"A tough day" was how one senior FA figure diplomatically summed up an extraordinary afternoon of testimony at Westminster.
FA chairman Greg Clarke and chief executive Martin Glenn left Parliament on Wednesday night with nothing further to say after an unprecedented and uncomfortable two-and-a-half hours before some bewildered MPs.
Shambolic evidence, remarked Jo Stevens, hours after the FA had started their evidence with a sincere apology to Eniola Aluko and Drew Spence over discriminatory remarks made by Mark Sampson.
Anti-racism campaigners Kick It Out have accused the FA of covering up Sampson’s behaviour and, today, there are more damning headlines and questions about whether English football’s governing body is fit for purpose.
The FA can expect considerable fallout from the Professional Footballers’ Association (PFA) after Clarke’s unexpectedly strong comments against them.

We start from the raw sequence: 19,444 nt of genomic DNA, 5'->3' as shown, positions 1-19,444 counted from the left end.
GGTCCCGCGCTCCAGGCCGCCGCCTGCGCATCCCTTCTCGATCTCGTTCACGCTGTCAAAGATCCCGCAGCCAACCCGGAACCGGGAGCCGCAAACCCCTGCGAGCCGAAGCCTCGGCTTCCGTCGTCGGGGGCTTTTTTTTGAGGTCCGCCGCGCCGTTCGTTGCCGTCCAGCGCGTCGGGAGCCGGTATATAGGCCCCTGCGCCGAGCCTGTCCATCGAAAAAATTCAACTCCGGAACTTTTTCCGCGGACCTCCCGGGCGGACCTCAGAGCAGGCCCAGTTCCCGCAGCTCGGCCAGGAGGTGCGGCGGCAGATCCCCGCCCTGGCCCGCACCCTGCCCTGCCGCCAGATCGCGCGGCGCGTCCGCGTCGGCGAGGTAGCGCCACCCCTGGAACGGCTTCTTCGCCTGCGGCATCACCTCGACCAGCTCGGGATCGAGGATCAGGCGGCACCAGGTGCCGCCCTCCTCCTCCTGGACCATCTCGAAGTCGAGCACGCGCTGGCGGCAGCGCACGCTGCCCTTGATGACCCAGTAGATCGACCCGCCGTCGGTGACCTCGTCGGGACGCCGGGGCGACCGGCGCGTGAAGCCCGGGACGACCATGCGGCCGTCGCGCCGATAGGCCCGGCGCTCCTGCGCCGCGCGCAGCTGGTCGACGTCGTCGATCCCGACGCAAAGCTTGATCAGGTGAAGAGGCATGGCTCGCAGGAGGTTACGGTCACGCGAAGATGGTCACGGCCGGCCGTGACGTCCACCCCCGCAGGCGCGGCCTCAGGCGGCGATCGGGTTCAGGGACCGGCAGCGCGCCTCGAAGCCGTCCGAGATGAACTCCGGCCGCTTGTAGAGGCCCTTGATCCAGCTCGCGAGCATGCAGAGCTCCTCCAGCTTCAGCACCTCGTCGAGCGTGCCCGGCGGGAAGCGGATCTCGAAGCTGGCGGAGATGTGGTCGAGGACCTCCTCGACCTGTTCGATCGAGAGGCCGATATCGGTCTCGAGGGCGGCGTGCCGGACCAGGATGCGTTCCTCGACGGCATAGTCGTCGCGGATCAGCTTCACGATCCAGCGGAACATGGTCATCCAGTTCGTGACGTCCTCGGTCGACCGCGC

I’ll never take lessons from them over governance, he scoffed, much to the surprise of some FA officials.
The FA’s senior management will no doubt face further calls for their resignation but Clarke and Glenn passionately believe they are still the right people to remain in charge of the organisation.
They argue that new procedures are in place and the culture is becoming more open and transparent.
Crucially there is nothing – yet – to suggest any appetite from the FA Board or FA Council to hold a vote of no confidence.